A few more ouches this weekend. The first was another Trespass top, so that I’ll have a spare for if I wash any clothes en route. Trespass also sell fleece thermals. I’m not yet convinced my sleeping bag and its fleece outer will be warm enough, so I couldn’t resist. The only question is whether I look like a ninja or a wazzock – your call!
I’m also thinking seriously about abandoning my road shoes for a pair of Shimano mountain-bike boots I bought a year or so ago. I didn’t get on with them at the time but now they feel comfortable, and they’re much easier to walk in than road shoes, so I think I won’t need to take different footwear just for walking.
While these shoes are currently set up with SPD cleats, these can be removed to recreate intact soles. Just in case I go with that, so that my feet aren’t trapped in the same position for 4000 miles, I’ve added some half-cages to the platform sides of Lev’s pedals. These also have the advantage of ensuring the pedals’ SPD sides stay uppermost – yeehah!
Elly’s comfort-bike, Ché, was returned to her on Friday. Che had been languishing in a friend’s garage – her friend hadn’t enjoyed cycling in Edinburgh. He was sore in need of basic TLC: cleaning, oiling, adjusting brakes and inflating tyres. So Elly got to work on him while I unboxed and assembled my trailer.
I had been slightly concerned by the damaged packaging…
… but everything seemed intact, and most of the assembly was easy.
However whoever created the assembly instructions was definitely not intact from the neck up:
There are no details of how to fix the bit connecting the bike and trailer to either the bike or the trailer. The latter was obvious – a retained pin goes through the bar that connects the connector to the trailer to prevent these coming apart. The former apparently involves a long quick-release skewer and some unexplained extra bolts. I don’t want to use this. Firstly the skewer arrived bent:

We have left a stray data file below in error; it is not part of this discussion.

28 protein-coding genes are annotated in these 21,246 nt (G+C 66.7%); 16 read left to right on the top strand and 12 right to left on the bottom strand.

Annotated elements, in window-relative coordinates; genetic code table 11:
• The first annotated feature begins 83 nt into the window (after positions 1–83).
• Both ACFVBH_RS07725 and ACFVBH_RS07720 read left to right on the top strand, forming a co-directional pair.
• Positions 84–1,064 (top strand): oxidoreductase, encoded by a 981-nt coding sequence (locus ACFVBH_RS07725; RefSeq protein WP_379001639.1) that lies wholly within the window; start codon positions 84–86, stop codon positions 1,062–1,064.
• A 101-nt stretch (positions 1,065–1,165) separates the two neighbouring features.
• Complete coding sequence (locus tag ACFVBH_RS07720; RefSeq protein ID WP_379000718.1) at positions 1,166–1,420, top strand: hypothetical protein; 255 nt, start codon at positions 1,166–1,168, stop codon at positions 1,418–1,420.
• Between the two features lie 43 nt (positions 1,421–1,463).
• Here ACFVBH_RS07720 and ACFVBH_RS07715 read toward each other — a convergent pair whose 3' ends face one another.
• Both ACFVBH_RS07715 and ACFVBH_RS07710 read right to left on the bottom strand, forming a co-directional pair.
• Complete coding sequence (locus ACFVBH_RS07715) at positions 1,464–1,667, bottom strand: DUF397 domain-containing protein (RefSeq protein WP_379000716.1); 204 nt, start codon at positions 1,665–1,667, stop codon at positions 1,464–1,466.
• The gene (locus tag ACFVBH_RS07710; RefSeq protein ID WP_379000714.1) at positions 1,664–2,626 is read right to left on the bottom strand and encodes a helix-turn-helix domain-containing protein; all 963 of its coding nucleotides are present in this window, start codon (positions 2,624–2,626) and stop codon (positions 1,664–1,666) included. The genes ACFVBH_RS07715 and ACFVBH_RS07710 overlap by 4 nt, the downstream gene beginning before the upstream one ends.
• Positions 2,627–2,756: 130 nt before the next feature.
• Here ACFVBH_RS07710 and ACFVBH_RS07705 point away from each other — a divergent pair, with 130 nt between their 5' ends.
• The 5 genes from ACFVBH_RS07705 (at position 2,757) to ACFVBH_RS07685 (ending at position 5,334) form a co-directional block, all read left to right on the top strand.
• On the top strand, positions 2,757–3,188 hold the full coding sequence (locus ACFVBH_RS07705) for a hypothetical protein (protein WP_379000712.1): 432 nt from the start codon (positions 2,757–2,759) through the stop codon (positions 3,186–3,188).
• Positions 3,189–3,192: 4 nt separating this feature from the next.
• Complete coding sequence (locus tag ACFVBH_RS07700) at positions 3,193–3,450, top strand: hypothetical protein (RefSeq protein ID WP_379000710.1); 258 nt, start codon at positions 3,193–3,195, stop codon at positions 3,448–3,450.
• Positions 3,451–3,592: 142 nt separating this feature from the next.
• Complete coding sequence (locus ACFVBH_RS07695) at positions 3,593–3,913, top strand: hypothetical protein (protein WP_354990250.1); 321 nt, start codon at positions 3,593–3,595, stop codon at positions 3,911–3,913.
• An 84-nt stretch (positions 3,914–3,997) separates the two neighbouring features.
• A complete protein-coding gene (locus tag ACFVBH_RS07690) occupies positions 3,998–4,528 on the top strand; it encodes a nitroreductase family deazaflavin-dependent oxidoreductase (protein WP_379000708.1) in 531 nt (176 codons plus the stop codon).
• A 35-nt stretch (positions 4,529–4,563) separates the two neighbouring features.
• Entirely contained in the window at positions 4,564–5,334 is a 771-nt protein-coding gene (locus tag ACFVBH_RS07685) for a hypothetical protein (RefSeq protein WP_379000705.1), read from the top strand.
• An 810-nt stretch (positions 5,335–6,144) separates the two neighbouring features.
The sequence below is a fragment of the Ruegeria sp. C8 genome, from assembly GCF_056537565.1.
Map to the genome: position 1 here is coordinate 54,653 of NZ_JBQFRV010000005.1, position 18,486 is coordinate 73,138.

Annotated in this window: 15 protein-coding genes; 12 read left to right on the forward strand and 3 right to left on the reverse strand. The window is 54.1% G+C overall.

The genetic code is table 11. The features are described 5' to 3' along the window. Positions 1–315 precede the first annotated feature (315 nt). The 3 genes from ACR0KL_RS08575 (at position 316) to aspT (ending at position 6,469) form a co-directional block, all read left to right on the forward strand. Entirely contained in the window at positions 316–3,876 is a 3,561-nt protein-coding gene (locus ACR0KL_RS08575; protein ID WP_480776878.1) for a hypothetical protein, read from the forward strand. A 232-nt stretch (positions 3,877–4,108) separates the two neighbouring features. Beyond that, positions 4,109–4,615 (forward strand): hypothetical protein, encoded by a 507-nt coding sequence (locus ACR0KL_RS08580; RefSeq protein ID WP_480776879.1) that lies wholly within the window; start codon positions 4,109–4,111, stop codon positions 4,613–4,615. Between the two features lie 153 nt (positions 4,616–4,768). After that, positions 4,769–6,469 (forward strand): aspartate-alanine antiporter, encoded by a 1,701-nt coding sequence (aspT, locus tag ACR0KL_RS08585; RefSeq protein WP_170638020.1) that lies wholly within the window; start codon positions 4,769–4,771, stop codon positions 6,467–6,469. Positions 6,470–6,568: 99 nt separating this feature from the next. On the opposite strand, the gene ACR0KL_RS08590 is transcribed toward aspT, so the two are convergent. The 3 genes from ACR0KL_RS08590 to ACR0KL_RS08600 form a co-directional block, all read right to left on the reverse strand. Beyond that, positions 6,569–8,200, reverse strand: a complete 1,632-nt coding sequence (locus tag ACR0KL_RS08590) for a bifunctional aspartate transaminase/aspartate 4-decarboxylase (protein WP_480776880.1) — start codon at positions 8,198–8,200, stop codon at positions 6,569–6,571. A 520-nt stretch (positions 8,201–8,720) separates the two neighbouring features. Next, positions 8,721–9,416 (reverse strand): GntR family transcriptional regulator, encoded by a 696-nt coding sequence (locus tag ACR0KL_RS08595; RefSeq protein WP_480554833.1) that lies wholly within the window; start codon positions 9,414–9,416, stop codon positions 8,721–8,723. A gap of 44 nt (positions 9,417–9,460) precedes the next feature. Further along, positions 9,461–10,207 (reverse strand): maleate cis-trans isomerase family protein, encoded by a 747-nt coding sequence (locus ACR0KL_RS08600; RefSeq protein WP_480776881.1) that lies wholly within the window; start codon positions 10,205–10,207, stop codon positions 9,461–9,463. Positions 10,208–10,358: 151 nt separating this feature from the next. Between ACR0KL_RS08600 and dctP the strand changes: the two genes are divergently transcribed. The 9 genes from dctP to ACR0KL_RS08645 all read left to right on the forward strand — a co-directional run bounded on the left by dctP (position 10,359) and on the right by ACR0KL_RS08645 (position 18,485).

Secondly, it’s cheap aluminium. I don’t trust it to last. Thirdly, whenever I’ve removed Lev’s wheels, it’s taken ages to replace them – it’s very fiddly getting the brake-disks precisely into their slots. I don’t want to lose 20 minutes each day to that shenanigans.
Fortunately, Lev’s pannier rack has extra stays to prevent mudguard-wobble. These are bolted to the rack, so it was simple to replace these bolts with longer ones, protect them with extra nuts, then add big washers and more nuts to hold the trailer-connector’s ends in place.
Testing, testing, 1, 2, bollocks!
By the time I’d finished this, it was too late to go and try the trailer on the road, so that waited until this morning. It took about 5 minutes to reattach the trailer to the extra bolts, then I headed off around local streets (cyclemeter map) to learn how pulling the unladen trailer felt. It was OK. I knew I had a payload, and so Lev didn’t feel at all nippy. But the trailer didn’t hamper turns or balancing, and wasn’t blown over by today’s stupidly gusting winds. However, after 20 minutes I’d had enough of being rained on and blown all around the road. I’ll try towing the trailer to Napier tomorrow – Lothian Road and Bruntsfield Place should be all sorts of fun!